Megan Rapinoe Is Kneeling Like Kaepernick Because ‘It’s Our Responsibility Too’
‘America is not great for a lot of people. And this is my way of saying that it’s not good enough.’
Colin Kaepernick made waves over the summer when he decided to no longer stand for the national anthem at NFL games. The impact was felt far beyond the world of professional football as athletes in multiple sports, from elementary school through the pro level, began to join in Kaepernick’s protest. One athlete who joined in was Seattle professional soccer player Megan Rapinoe, generating her own headlines by being one of the few white women to join the protest and kneel during the anthem.
I met Megan through her desire to become more connected to the Seattle anti-racist activist community. In talking with her, I thought that her experience as a white woman diving into a world that many people of color had been in for many years would be of value to white people considering “doing more” to help fight systemic racism and inequality. A lot of white people want to do something to help, but are scared of taking that first step. I asked if she wanted to talk with me about her experience, with this goal in mind, and she was more than happy to.
Ijeoma Oluo: What were your thoughts when you first saw Colin Kaepernick do this?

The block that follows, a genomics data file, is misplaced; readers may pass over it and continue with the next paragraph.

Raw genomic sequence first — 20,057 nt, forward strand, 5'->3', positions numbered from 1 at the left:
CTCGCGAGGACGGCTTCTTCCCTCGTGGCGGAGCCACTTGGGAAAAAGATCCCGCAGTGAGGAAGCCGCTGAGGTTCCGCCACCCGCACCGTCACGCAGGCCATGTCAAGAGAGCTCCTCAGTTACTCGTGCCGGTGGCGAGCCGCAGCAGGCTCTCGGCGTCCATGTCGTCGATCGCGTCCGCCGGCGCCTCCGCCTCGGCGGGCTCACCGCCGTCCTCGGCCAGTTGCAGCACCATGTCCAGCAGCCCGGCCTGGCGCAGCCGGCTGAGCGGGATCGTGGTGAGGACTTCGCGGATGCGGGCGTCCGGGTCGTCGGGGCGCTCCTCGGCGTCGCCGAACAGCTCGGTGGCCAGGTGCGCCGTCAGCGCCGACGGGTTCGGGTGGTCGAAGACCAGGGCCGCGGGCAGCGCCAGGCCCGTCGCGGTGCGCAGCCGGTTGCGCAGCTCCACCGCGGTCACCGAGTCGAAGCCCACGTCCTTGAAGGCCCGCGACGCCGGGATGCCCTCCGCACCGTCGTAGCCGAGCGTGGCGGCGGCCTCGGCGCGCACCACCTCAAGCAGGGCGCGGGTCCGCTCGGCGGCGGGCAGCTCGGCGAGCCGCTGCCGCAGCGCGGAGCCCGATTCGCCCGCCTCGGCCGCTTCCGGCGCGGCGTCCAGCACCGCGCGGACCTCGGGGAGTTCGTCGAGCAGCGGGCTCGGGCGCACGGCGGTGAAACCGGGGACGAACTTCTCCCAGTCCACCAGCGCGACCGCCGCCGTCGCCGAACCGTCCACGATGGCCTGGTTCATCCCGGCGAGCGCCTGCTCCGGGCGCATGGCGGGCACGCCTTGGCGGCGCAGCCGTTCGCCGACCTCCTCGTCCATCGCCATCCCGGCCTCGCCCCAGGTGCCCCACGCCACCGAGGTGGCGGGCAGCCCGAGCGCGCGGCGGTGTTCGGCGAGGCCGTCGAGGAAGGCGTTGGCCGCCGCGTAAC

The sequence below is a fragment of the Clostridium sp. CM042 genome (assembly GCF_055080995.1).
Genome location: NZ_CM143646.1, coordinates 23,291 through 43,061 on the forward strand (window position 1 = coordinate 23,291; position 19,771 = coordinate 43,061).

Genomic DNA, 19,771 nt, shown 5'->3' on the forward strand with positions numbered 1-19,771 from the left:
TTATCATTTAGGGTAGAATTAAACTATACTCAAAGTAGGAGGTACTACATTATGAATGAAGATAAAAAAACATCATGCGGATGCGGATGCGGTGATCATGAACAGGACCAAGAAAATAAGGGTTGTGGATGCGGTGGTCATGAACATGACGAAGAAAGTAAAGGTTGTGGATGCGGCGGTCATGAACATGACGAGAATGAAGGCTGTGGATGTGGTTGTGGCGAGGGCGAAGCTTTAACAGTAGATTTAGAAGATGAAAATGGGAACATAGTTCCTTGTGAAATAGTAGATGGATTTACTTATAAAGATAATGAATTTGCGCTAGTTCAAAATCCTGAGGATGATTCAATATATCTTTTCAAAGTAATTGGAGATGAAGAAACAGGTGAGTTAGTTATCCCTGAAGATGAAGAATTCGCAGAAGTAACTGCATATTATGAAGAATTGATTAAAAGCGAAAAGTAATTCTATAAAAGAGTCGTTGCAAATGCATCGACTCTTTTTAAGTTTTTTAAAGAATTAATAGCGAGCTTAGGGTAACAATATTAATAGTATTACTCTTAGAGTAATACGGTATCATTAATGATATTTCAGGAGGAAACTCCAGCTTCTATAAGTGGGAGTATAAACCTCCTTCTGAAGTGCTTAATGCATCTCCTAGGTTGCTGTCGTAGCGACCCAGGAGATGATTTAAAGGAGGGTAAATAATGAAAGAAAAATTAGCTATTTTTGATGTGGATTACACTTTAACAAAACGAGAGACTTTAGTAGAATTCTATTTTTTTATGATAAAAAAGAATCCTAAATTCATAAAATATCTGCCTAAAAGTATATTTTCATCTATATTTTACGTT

Megan Rapinoe: I thought, “wow, that’s a really amazing way to speak about this. The way that he spoke about it — he was very honest and open and his reason made so much sense to me as to why he was kneeling. He was really able to capture that “Yes, America is great in a lot of ways, but it’s not great for a lot of people. And this is my way of saying that it’s not good enough.”
Ijeoma: What led to your decision to join in on this protest when you did?
Megan: I feel like it’s been coming for a little bit. You can watch the videos coming out and the articles, and the Black Lives Matter movement, and living in Seattle is pretty progressive. I guess it’s been a topic of interest in my life for a while. What struck me about the kneeling . . . is that it’s something. I’ve tried to talk about things throughout my life and career and the platform that I have. I’ve tried to bring different issues to that platform. Being a gay woman, it’s been easier to support marriage equality and things like that. But this issue was a little harder — how do you really bring it up? I felt like, this is a way that I could signal that this is what I wanted to talk about. It made sense to me as a way to open up the conversation.
Ijeoma: When you first did this, the response was pretty immediate. What were your biggest fears as you were getting ready to do this? Did you have any fears?
Megan: You know, not really. It was more of a gut reaction. I didn’t talk to anyone about it — I didn’t talk to my friends or family or my agent. I didn’t want to think about it — I knew how I felt. I just thought, this is the right thing to do and whatever comes of it, I’m ready to talk about it.
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Ijeoma: I noticed that a lot of people were very excited to have you join in. I know I was — I wish we had more white people that would join in and take a little bit of risk and put themselves out there on these issues. But I also noticed that the response you got was in many ways a lot more favorable than Kaepernick’s was. Have you noticed that?